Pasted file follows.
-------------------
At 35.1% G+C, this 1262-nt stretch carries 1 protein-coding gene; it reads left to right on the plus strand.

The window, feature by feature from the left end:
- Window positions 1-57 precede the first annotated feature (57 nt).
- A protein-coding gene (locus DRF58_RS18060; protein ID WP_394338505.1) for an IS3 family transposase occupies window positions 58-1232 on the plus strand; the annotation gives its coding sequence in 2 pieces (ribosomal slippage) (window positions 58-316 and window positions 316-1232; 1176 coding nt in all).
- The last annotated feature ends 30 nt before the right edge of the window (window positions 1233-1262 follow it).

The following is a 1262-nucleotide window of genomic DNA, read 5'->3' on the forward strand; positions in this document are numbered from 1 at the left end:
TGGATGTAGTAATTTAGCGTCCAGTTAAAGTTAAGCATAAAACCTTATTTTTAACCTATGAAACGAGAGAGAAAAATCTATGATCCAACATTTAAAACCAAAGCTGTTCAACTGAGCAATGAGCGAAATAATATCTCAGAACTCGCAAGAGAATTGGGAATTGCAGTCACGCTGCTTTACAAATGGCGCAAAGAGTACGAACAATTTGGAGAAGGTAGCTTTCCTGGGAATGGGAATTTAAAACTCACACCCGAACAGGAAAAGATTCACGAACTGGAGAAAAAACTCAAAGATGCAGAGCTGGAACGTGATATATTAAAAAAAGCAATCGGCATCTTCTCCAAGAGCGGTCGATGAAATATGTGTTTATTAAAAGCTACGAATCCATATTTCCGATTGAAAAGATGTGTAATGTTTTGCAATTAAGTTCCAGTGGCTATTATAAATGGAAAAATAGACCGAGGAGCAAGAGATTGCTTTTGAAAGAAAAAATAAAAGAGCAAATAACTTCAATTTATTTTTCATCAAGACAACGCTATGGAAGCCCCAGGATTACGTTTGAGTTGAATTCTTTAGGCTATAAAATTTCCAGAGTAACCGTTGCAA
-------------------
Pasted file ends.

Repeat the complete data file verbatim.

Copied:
At 35.1% G+C, this 1262-nt stretch carries 1 protein-coding gene; it reads left to right on the plus strand.

The window, feature by feature from the left end:
- Window positions 1-57 precede the first annotated feature (57 nt).
- A protein-coding gene (locus DRF58_RS18060; protein ID WP_394338505.1) for an IS3 family transposase occupies window positions 58-1232 on the plus strand; the annotation gives its coding sequence in 2 pieces (ribosomal slippage) (window positions 58-316 and window positions 316-1232; 1176 coding nt in all).
- The last annotated feature ends 30 nt before the right edge of the window (window positions 1233-1262 follow it).

The following is a 1262-nucleotide window of genomic DNA, read 5'->3' on the forward strand; positions in this document are numbered from 1 at the left end:
TGGATGTAGTAATTTAGCGTCCAGTTAAAGTTAAGCATAAAACCTTATTTTTAACCTATGAAACGAGAGAGAAAAATCTATGATCCAACATTTAAAACCAAAGCTGTTCAACTGAGCAATGAGCGAAATAATATCTCAGAACTCGCAAGAGAATTGGGAATTGCAGTCACGCTGCTTTACAAATGGCGCAAAGAGTACGAACAATTTGGAGAAGGTAGCTTTCCTGGGAATGGGAATTTAAAACTCACACCCGAACAGGAAAAGATTCACGAACTGGAGAAAAAACTCAAAGATGCAGAGCTGGAACGTGATATATTAAAAAAAGCAATCGGCATCTTCTCCAAGAGCGGTCGATGAAATATGTGTTTATTAAAAGCTACGAATCCATATTTCCGATTGAAAAGATGTGTAATGTTTTGCAATTAAGTTCCAGTGGCTATTATAAATGGAAAAATAGACCGAGGAGCAAGAGATTGCTTTTGAAAGAAAAAATAAAAGAGCAAATAACTTCAATTTATTTTTCATCAAGACAACGCTATGGAAGCCCCAGGATTACGTTTGAGTTGAATTCTTTAGGCTATAAAATTTCCAGAGTAACCGTTGCAA